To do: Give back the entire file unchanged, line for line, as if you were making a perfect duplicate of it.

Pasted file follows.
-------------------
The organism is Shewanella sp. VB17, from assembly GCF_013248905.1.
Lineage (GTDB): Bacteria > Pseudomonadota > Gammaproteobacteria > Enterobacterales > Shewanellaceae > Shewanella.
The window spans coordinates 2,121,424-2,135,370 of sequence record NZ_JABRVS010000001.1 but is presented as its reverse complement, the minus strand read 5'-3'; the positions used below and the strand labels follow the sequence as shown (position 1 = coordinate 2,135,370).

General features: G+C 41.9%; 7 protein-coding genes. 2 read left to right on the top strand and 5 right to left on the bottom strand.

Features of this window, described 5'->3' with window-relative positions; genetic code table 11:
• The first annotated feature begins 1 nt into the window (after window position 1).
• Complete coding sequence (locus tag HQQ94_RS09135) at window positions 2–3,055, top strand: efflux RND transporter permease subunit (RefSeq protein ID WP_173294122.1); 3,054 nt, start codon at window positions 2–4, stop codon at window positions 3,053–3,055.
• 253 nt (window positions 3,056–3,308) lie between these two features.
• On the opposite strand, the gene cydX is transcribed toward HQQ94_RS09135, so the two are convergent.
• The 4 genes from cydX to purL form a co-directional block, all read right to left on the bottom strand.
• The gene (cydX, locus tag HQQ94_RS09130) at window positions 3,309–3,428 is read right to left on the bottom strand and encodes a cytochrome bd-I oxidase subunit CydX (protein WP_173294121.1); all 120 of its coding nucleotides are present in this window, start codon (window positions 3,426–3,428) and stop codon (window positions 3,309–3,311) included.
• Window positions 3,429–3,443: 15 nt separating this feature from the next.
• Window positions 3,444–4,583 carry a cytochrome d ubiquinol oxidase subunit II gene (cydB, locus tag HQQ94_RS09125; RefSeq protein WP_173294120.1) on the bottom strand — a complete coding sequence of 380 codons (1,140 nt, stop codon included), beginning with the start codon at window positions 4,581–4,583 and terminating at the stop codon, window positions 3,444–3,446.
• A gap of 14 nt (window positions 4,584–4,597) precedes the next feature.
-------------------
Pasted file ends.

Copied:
The organism is Shewanella sp. VB17, from assembly GCF_013248905.1.
Lineage (GTDB): Bacteria > Pseudomonadota > Gammaproteobacteria > Enterobacterales > Shewanellaceae > Shewanella.
The window spans coordinates 2,121,424-2,135,370 of sequence record NZ_JABRVS010000001.1 but is presented as its reverse complement, the minus strand read 5'-3'; the positions used below and the strand labels follow the sequence as shown (position 1 = coordinate 2,135,370).

General features: G+C 41.9%; 7 protein-coding genes. 2 read left to right on the top strand and 5 right to left on the bottom strand.

Features of this window, described 5'->3' with window-relative positions; genetic code table 11:
• The first annotated feature begins 1 nt into the window (after window position 1).
• Complete coding sequence (locus tag HQQ94_RS09135) at window positions 2–3,055, top strand: efflux RND transporter permease subunit (RefSeq protein ID WP_173294122.1); 3,054 nt, start codon at window positions 2–4, stop codon at window positions 3,053–3,055.
• 253 nt (window positions 3,056–3,308) lie between these two features.
• On the opposite strand, the gene cydX is transcribed toward HQQ94_RS09135, so the two are convergent.
• The 4 genes from cydX to purL form a co-directional block, all read right to left on the bottom strand.
• The gene (cydX, locus tag HQQ94_RS09130) at window positions 3,309–3,428 is read right to left on the bottom strand and encodes a cytochrome bd-I oxidase subunit CydX (protein WP_173294121.1); all 120 of its coding nucleotides are present in this window, start codon (window positions 3,426–3,428) and stop codon (window positions 3,309–3,311) included.
• Window positions 3,429–3,443: 15 nt separating this feature from the next.
• Window positions 3,444–4,583 carry a cytochrome d ubiquinol oxidase subunit II gene (cydB, locus tag HQQ94_RS09125; RefSeq protein WP_173294120.1) on the bottom strand — a complete coding sequence of 380 codons (1,140 nt, stop codon included), beginning with the start codon at window positions 4,581–4,583 and terminating at the stop codon, window positions 3,444–3,446.
• A gap of 14 nt (window positions 4,584–4,597) precedes the next feature.